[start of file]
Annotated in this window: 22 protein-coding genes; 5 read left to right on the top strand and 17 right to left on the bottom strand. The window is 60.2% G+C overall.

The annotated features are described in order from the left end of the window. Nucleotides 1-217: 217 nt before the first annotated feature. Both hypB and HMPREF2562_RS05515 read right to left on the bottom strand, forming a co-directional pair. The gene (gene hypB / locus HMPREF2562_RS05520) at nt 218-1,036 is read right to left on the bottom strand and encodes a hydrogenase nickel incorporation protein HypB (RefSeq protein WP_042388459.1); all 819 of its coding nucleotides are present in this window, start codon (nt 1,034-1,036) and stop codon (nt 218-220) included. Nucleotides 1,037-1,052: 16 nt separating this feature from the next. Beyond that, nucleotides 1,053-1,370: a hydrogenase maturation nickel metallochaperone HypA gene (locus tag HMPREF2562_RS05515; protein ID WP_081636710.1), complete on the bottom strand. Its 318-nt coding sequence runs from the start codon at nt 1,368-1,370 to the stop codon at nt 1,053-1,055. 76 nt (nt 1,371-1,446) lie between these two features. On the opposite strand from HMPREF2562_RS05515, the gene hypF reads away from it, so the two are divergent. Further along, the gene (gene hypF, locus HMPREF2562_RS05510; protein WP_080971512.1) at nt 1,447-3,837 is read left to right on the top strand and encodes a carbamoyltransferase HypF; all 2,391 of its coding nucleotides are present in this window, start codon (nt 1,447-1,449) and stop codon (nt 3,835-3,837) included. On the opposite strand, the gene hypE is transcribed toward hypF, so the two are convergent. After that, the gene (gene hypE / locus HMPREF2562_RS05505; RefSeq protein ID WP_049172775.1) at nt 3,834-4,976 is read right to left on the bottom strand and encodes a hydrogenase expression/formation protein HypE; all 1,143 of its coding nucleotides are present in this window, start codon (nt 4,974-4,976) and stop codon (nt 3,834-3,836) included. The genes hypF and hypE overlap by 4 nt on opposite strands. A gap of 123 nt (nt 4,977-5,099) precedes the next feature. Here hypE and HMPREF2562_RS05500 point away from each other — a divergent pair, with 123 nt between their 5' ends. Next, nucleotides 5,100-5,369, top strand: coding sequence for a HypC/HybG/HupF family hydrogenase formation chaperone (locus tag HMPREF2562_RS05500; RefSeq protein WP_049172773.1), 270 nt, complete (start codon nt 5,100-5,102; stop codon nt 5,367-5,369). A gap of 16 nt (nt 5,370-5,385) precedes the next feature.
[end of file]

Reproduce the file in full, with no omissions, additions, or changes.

Annotated in this window: 22 protein-coding genes; 5 read left to right on the top strand and 17 right to left on the bottom strand. The window is 60.2% G+C overall.

The annotated features are described in order from the left end of the window. Nucleotides 1-217: 217 nt before the first annotated feature. Both hypB and HMPREF2562_RS05515 read right to left on the bottom strand, forming a co-directional pair. The gene (gene hypB / locus HMPREF2562_RS05520) at nt 218-1,036 is read right to left on the bottom strand and encodes a hydrogenase nickel incorporation protein HypB (RefSeq protein WP_042388459.1); all 819 of its coding nucleotides are present in this window, start codon (nt 1,034-1,036) and stop codon (nt 218-220) included. Nucleotides 1,037-1,052: 16 nt separating this feature from the next. Beyond that, nucleotides 1,053-1,370: a hydrogenase maturation nickel metallochaperone HypA gene (locus tag HMPREF2562_RS05515; protein ID WP_081636710.1), complete on the bottom strand. Its 318-nt coding sequence runs from the start codon at nt 1,368-1,370 to the stop codon at nt 1,053-1,055. 76 nt (nt 1,371-1,446) lie between these two features. On the opposite strand from HMPREF2562_RS05515, the gene hypF reads away from it, so the two are divergent. Further along, the gene (gene hypF, locus HMPREF2562_RS05510; protein WP_080971512.1) at nt 1,447-3,837 is read left to right on the top strand and encodes a carbamoyltransferase HypF; all 2,391 of its coding nucleotides are present in this window, start codon (nt 1,447-1,449) and stop codon (nt 3,835-3,837) included. On the opposite strand, the gene hypE is transcribed toward hypF, so the two are convergent. After that, the gene (gene hypE / locus HMPREF2562_RS05505; RefSeq protein ID WP_049172775.1) at nt 3,834-4,976 is read right to left on the bottom strand and encodes a hydrogenase expression/formation protein HypE; all 1,143 of its coding nucleotides are present in this window, start codon (nt 4,974-4,976) and stop codon (nt 3,834-3,836) included. The genes hypF and hypE overlap by 4 nt on opposite strands. A gap of 123 nt (nt 4,977-5,099) precedes the next feature. Here hypE and HMPREF2562_RS05500 point away from each other — a divergent pair, with 123 nt between their 5' ends. Next, nucleotides 5,100-5,369, top strand: coding sequence for a HypC/HybG/HupF family hydrogenase formation chaperone (locus tag HMPREF2562_RS05500; RefSeq protein WP_049172773.1), 270 nt, complete (start codon nt 5,100-5,102; stop codon nt 5,367-5,369). A gap of 16 nt (nt 5,370-5,385) precedes the next feature.